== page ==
- ASSISTANT PROFESSOR Ophthalmology
- ASSISTANT PROFESSOR Pharmacology and Systems Therapeutics
B.S., Lehigh University
Ph.D., University of Kentucky Medical Center
Mount Sinai School of Medicine
- Dr. Bernstein is an Assistant Professor at Mount Sinai School of Medicine in the Departments of Ophthalmology and Pharmacology and Systems Therapeutics. She is a full-time researcher working on promoting regenerative healing and preventing fibrotic healing after wounding in the cornea and other tissues.
Special Scholars Award
Research to Prevent Blindness
Wound Healing and Fibrosis
Our lab is studying the mechanisms that regulate wound healing. Because corneal transparency is critical for clear, unobstructed vision, the cornea is an important model to investigate how to promote wound healing without fibrotic scarring. When the cornea is wounded by surgery or injury, its ability to refract light onto the retina (producing a properly focused image) is comprised if scarring occurs. Our goal is to understand the mechanisms that promote wound healing without scarring and to apply these findings not only to the cornea but also to other fibrotic conditions in the eye and in other tissues (e.g., liver fibrosis).
Corneal wound healing begins when cells (fibroblasts) migrate into the wound site producing repair matrix. TGFb induces these fibroblasts to differentiate into contractile cells (myofibroblasts) that adhere to the surrounding matrix and pull the matrix fibers together, closing the wound. However, the persistence of myofibroblasts results in the overproduction of extracellular matrix, excessive contraction, and an autocrine loop of TGFb activity that leads to scarring. Our earlier research identified a role for proteases in modulating myofibroblast differentiation and persistence (see references below).
Recently, we discovered a previously unrecognized connection between de-ubiquitinases (DUBs) and fibrotic healing. DUBs remove ubiquitin from proteins, thereby saving them from degradation and stabilizing/increasing protein levels. We have identified specific DUBs that control myofibroblast adhesion, TGFb signaling, and extracellular fibrotic matrix accumulation. Furthermore, we have recently found that genetic silencing of these DUBs promotes regenerative healing, and prevents fibrotic marker development. Future studies will evaluate if these DUBs are novel targets for anti-fibrotic therapy.
- Cell adhesion and extracellular matrix
- Cell migration
- Cell differentiation
Wang L, Pedroja B, Meyers E, Garcia A, Twining S, Bernstein A. Degradation of internalized αvβ5 integrin is controlled by uPAR bound uPA: Effect on β1 integrin activity and α-SMA stress fiber assembly. PLoS ONE 2012; 7(3).
Wang L, Ko CY, Meyers EE, Pedroja BS, Pelaez N, Bernstein AM. Concentration-dependent effects of transforming growth factor β1 on corneal wound healing. Molecular vision 2011; 17: 2835-2846.
Pedroja BS, Kang LE, Imas AO, Carmeliet P, Bernstein AM. Plasminogen Activator Inhibitor-1 Regulates Integrin αvβ3 Expression and Autocrine TGFβ Signaling. Journal of Biological Chemistry 2009; 284(31): 20708-20717.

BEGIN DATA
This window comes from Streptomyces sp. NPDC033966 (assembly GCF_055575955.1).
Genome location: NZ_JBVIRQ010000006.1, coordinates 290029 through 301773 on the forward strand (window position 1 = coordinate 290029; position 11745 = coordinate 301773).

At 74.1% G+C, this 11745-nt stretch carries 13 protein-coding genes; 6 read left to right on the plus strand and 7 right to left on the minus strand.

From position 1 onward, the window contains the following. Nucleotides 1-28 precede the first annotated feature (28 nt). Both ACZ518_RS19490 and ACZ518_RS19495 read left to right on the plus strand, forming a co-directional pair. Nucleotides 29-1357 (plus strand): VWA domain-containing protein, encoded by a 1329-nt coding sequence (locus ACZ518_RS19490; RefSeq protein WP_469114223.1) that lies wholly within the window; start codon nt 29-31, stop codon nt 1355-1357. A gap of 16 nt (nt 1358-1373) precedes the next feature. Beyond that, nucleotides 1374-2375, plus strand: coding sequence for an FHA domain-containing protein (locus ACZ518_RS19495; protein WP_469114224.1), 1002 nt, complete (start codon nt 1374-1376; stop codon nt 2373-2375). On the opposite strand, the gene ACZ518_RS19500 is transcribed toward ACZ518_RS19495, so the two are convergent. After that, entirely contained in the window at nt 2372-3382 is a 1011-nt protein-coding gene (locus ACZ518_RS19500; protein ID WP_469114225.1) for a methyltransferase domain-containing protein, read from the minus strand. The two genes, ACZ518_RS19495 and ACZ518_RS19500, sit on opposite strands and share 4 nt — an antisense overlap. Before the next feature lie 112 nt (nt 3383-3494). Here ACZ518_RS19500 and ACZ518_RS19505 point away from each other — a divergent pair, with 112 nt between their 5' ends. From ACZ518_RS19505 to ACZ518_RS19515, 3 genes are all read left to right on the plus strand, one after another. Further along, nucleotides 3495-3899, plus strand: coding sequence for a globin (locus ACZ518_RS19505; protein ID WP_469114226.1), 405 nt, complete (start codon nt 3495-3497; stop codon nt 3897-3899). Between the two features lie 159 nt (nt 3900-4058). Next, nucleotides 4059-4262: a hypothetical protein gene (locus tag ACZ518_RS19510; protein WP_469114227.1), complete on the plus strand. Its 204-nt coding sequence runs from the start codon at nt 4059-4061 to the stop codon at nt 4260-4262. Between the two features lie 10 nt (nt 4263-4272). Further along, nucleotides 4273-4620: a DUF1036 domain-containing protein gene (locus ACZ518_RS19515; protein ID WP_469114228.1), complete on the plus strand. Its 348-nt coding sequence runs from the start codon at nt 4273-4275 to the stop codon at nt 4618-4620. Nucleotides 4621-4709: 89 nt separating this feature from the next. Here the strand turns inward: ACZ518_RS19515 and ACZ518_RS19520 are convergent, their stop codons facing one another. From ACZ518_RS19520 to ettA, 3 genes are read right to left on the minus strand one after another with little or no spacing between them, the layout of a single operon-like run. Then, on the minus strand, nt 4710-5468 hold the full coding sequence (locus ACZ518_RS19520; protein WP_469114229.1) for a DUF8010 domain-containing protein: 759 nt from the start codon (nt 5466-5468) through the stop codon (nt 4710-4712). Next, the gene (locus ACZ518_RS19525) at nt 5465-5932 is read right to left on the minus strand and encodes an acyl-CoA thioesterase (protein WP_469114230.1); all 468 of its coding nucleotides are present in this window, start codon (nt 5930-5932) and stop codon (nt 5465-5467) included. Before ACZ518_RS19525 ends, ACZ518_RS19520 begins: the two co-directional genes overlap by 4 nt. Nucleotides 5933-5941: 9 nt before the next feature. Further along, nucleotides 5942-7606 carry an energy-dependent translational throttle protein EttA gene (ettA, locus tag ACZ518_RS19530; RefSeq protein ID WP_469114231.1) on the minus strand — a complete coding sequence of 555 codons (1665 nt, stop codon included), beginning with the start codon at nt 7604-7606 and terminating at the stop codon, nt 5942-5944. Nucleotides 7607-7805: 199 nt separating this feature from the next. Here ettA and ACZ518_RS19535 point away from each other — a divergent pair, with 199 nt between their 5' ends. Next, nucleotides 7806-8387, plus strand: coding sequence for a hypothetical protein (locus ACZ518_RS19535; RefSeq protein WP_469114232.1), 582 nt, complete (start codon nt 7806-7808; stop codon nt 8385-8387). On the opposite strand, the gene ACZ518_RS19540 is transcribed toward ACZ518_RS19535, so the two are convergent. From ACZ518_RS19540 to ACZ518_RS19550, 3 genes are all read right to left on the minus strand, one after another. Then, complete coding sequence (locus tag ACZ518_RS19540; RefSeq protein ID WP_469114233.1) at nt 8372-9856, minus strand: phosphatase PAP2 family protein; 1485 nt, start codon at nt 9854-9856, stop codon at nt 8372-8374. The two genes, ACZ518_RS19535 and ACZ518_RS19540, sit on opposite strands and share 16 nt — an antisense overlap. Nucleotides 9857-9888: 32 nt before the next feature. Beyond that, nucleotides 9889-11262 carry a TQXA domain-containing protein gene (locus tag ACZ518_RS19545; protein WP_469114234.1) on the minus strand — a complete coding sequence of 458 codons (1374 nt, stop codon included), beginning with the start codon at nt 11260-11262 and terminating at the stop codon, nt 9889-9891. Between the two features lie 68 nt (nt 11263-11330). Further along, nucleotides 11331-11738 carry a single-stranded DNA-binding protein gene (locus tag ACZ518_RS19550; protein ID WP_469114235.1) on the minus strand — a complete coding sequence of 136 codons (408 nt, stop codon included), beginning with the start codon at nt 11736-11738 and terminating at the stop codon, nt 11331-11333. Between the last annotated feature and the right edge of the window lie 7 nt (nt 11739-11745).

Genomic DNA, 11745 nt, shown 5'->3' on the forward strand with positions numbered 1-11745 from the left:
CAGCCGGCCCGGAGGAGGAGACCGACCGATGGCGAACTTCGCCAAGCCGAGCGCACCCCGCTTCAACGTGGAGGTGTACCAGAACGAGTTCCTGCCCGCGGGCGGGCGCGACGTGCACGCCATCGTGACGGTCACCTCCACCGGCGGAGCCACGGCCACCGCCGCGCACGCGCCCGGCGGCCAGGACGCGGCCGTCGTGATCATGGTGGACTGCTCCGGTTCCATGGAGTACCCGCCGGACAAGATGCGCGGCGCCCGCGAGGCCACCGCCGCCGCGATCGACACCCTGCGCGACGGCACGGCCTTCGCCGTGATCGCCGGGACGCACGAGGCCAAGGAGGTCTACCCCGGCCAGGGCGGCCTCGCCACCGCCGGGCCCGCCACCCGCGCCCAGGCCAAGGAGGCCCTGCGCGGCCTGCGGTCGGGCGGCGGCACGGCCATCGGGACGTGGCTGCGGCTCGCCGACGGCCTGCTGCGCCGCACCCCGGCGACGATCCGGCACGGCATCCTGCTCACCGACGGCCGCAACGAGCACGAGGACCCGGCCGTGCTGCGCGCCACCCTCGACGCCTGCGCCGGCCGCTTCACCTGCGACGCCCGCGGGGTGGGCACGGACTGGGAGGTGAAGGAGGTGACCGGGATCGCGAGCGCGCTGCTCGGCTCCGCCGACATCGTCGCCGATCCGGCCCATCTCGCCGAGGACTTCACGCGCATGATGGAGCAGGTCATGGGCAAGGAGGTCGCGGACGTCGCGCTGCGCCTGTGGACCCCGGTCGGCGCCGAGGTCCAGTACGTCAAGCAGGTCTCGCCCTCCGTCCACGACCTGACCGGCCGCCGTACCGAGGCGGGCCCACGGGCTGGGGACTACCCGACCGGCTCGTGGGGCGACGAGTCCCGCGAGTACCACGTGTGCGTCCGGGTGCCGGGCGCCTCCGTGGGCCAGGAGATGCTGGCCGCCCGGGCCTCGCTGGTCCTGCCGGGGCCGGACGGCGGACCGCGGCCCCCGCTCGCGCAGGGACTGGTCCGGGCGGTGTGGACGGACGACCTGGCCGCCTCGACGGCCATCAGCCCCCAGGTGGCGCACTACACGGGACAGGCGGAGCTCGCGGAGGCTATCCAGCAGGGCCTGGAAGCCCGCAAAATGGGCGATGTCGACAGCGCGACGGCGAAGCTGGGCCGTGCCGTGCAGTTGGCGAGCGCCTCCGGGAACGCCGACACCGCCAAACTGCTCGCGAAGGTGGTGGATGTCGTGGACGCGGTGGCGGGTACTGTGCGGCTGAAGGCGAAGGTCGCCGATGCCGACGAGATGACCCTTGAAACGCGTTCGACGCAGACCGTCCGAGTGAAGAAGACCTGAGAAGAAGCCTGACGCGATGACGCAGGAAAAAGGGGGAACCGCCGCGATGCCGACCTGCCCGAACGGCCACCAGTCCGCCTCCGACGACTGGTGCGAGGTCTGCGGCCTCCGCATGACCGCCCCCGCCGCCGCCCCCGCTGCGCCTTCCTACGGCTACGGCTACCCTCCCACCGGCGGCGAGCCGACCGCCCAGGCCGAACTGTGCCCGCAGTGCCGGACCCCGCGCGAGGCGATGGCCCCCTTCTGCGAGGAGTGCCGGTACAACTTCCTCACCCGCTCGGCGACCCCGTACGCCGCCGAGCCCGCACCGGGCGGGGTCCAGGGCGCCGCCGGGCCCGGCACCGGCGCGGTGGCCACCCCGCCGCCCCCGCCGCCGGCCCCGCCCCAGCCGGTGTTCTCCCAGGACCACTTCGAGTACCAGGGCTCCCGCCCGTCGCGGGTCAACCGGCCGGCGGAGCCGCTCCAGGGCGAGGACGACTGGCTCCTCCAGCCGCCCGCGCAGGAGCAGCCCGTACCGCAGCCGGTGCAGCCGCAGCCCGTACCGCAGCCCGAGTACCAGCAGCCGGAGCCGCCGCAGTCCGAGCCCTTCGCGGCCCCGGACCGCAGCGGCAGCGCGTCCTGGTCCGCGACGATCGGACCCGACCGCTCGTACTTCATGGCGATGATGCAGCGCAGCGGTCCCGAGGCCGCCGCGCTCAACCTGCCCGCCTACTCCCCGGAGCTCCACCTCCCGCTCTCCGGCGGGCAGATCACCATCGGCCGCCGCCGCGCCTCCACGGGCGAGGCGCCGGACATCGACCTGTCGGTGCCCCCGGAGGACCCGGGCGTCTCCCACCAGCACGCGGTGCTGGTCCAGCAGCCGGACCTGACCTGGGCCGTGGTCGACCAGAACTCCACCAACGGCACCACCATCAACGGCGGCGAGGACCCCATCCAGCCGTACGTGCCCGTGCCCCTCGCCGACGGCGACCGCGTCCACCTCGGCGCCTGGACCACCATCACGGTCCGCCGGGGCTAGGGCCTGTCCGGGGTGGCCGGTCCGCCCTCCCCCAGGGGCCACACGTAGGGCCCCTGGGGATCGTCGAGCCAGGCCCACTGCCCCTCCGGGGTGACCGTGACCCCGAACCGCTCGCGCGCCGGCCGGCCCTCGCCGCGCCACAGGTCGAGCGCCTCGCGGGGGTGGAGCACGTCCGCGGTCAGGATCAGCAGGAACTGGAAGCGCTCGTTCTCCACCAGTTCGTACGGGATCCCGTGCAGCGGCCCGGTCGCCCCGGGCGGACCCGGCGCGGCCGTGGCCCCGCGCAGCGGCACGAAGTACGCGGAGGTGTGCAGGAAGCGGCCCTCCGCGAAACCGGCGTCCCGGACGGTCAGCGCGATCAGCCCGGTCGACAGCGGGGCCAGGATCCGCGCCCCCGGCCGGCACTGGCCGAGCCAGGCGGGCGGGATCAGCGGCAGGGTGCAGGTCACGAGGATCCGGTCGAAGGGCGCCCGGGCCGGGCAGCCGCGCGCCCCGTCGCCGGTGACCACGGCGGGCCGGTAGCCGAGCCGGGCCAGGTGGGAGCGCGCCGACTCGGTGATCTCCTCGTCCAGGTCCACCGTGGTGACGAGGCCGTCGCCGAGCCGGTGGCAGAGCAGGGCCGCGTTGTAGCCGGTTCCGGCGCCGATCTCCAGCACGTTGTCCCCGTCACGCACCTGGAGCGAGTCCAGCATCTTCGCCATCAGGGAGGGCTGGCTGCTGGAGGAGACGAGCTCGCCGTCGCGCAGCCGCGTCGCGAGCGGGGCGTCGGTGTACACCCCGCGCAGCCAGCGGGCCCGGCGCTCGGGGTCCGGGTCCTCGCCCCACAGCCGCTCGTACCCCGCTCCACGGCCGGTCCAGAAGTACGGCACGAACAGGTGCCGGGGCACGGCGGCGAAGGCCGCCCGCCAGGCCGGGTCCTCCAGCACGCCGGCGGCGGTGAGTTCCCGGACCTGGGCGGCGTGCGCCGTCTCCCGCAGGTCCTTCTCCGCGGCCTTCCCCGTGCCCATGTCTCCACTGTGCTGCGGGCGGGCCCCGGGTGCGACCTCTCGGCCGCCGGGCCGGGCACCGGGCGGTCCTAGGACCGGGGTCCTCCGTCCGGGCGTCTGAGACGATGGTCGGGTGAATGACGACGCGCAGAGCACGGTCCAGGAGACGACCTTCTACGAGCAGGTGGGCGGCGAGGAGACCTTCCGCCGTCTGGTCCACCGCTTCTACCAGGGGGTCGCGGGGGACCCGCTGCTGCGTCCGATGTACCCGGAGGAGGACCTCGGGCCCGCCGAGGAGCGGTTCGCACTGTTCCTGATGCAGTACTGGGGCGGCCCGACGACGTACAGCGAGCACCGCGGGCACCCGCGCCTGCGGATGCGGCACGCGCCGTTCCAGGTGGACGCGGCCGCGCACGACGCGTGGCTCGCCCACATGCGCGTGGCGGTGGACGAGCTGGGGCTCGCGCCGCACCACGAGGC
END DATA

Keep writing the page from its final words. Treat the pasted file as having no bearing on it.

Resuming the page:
Bernstein A, Twining SS, Warejcka DJ, Tall DJ, Masur SK. Urokinase receptor cleavage: a crucial step in fibroblast to myofibroblast differentiation. Molecular Biology of the Cell 2007 Sep; 18(7): 2716-2727.
Greenberg RS, Bernstein AM, Benezra M, Gelman IH, Taliana L, Masur SK. FAK-dependent regulation of myofibroblast differentiation. FASEB 2006; 20 (7): 1006-8.
Warejcka DJ, Vaughan KA, Bernstein AM, Twining SS. Differential conversion of Plasminogen to Angiostatin by Human Corneal Cell Populations. Molecular Vision 2005; 11: 859-868.
Taliana L, Benezra M, Greenberg RS, Masur SK, Bernstein AM. ZO-1: Lamellipodial Localization in a Corneal Fibroblast Wound Model. Invest Ophthalmol Vis Sci 2005; 46: 96-103.
Bernstein AM, Greenberg RS, Taliana LD, Masur SK. Urokinase Anchors uPAR to the Actin Cytoskeleton. Investigative Ophthalmology and Visual Science 2004; 45(9): 2967-2977.
Turner HC, Alvarez LJ, Candia OA, Bernstein AM. Characterization of Serotonergic Receptors in Rabbit, Porcine and Human Conjunctivae. Current Eye Research 2003; 27(4): 205-215.
Physicians and scientists on the faculty of the Icahn School of Medicine at Mount Sinai often interact with pharmaceutical, device and biotechnology companies to improve patient care, develop new therapies and achieve scientific breakthroughs. In order to promote an ethical and transparent environment for conducting research, providing clinical care and teaching, Mount Sinai requires that salaried faculty inform the School of their relationships with such companies.
Dr. Bernstein did not report having any of the following types of financial relationships with industry during 2012 and/or 2013: consulting, scientific advisory board, industry-sponsored lectures, service on Board of Directors, participation on industry-sponsored committees, equity ownership valued at greater than 5% of a publicly traded company or any value in a privately held company. Please note that this information may differ from information posted on corporate sites due to timing or classification differences.
Mount Sinai's faculty policies relating to faculty collaboration with industry are posted on our website at http://icahn.mssm.edu/about-us/services-and-resources/faculty-resources/handbooks-and-policies/faculty-handbook. Patients may wish to ask their physician about the activities they perform for companies.
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